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Tuition is expensive enough 

Four back-to-school tricks that will save you hundreds of dollars.

click to enlarge JESS HARTJES
  • JESS HARTJES

1. Live off -campus
Living in campus housing can be a great way to meet new people in your first year, but after that, ditch the expensive $1,000-per-month room, overpriced meal plan and restrictive quiet hours for a spot of your own or with friends. The more roommates you have, the less expensive your rent will be, but you’ll also give up quality when looking at large properties. To save even more, venture into the north end or Dartmouth—you’ll enjoy cheaper rent, more diverse neighbours and a variety of trendy restaurants and bars.

2. Buy textbooks second-hand or online

Instead of ponying up your hard-earned (or borrowed) cash at your school’s bookstore, search for used versions of your required reading. Often, course reading lists only change slightly year to year, which means you can procure perfectly good textbooks from your fellow students at dramatically discounted prices. Start your search by checking bulletin boards in your faculty and asking older students in your program for recommendations. You can also take your search online by checking your school’s classifieds site, setting a new listing alert on Kijiji or joining the Halifax buy and sell groups on Facebook. It’s possible to score an entire semester of textbooks for as little as $100 if you’re diligent in your search and reach out to possible leads right away.

3. Optimize your health insurance
When you register for a semester, you usually get an itemized bill outlining not just course fees but also the ancillary fees that are part of your full tuition bill. These fees include your bus pass fee, your students’ union fee and your health and dental insurance coverage. The thing is, if you already have health and dental insurance through your parents, you shouldn’t pay for that extra coverage because you don’t need it. Fortunately, you can opt out and save those extra bucks. Just Google your school name plus “health insurance opt out” for instructions or talk to your student union rep for more details.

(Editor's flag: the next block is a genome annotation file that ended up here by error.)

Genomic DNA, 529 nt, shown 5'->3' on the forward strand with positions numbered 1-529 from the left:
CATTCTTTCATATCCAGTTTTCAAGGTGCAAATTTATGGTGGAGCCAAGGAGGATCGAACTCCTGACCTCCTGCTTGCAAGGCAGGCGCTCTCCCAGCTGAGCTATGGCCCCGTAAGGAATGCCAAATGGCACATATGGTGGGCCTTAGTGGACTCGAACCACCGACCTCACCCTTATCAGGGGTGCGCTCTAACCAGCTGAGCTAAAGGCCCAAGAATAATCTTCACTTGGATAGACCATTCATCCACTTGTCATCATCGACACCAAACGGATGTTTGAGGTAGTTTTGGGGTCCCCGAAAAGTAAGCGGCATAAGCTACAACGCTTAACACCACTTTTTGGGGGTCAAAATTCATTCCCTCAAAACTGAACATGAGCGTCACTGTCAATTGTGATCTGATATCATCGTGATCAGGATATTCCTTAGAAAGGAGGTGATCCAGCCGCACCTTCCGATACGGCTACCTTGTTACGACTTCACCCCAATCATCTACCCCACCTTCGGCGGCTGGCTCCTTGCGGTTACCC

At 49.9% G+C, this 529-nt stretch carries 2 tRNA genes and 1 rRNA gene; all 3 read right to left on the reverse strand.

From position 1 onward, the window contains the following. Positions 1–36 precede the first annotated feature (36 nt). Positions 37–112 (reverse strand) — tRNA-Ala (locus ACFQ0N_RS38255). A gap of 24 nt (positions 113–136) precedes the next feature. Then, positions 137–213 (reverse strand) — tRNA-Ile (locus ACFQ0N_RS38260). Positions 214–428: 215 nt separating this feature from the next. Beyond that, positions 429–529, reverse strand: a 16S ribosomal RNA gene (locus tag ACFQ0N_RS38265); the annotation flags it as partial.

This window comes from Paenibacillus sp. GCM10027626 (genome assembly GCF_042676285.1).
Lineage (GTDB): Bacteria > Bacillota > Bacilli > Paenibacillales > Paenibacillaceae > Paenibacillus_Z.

4. Ditch your car
If you live reasonably close to your school, it’s likely you only really need your car for trips to the grocery store and the occasional visit home. If this is the case, consider going car-free entirely and use CarShare Atlantic instead. If you have a student ID and a UPass, CarShare Atlantic will waive your membership bond—resulting in a membership costing only eight bucks a month. To put things in perspective, the average cost of car insurance in Nova Scotia is $65 per month. The only drawback to this plan is that you must be at least 19 to join.


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Vol 25, No 25
November 16, 2017

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